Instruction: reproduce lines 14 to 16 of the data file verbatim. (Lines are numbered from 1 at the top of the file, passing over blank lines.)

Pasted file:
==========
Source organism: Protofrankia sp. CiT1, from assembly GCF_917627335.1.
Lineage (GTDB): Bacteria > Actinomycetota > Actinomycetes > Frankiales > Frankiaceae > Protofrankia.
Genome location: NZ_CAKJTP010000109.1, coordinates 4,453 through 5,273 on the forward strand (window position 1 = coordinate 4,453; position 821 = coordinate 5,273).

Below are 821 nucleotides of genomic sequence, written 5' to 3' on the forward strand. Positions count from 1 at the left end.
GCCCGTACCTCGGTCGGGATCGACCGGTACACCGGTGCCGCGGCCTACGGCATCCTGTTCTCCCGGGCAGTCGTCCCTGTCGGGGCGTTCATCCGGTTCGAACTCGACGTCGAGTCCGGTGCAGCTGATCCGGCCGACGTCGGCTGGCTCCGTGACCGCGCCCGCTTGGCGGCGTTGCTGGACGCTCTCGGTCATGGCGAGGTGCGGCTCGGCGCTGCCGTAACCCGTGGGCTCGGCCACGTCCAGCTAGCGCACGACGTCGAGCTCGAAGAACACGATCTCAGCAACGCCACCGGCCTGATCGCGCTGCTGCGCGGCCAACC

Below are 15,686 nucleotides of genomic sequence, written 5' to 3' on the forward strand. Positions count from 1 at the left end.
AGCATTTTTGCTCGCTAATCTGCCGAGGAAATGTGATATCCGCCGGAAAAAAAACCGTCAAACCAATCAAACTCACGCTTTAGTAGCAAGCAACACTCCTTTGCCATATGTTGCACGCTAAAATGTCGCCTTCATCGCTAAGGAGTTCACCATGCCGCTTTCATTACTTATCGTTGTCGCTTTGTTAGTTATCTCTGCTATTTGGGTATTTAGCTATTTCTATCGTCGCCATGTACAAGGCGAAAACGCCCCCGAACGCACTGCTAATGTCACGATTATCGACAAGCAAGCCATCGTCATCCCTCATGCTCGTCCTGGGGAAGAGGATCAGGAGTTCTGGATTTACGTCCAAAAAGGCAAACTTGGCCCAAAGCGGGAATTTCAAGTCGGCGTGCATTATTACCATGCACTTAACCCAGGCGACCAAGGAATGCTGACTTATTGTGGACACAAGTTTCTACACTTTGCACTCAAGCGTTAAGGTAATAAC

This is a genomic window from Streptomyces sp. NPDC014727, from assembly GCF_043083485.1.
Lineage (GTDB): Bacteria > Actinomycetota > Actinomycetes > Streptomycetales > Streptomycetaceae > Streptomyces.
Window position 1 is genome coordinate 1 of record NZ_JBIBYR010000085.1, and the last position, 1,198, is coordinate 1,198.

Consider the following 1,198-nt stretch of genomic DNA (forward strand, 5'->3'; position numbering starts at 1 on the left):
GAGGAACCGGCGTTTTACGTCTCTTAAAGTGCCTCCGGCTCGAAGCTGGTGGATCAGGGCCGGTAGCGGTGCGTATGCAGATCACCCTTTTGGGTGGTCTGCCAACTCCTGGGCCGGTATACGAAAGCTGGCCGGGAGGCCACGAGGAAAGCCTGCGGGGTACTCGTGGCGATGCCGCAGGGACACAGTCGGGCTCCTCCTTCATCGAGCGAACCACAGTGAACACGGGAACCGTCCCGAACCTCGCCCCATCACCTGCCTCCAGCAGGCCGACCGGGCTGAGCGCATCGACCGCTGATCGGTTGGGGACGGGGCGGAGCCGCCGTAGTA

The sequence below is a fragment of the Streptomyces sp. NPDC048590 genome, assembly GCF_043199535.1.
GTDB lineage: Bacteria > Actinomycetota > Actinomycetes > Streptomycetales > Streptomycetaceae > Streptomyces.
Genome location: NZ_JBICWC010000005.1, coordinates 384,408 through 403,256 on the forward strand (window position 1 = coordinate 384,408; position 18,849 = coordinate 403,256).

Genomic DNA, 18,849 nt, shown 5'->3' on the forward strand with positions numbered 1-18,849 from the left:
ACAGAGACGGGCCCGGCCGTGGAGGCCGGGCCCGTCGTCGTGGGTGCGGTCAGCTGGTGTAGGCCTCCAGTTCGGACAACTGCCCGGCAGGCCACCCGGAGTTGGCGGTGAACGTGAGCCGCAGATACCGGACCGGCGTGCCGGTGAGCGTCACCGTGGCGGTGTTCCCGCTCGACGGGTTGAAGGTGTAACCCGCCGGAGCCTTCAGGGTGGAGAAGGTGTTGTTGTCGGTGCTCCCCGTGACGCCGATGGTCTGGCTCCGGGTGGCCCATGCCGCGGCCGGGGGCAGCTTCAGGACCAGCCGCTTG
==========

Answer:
GTDB lineage: Bacteria > Actinomycetota > Actinomycetes > Streptomycetales > Streptomycetaceae > Streptomyces.
Genome location: NZ_JBICWC010000005.1, coordinates 384,408 through 403,256 on the forward strand (window position 1 = coordinate 384,408; position 18,849 = coordinate 403,256).

Genomic DNA, 18,849 nt, shown 5'->3' on the forward strand with positions numbered 1-18,849 from the left: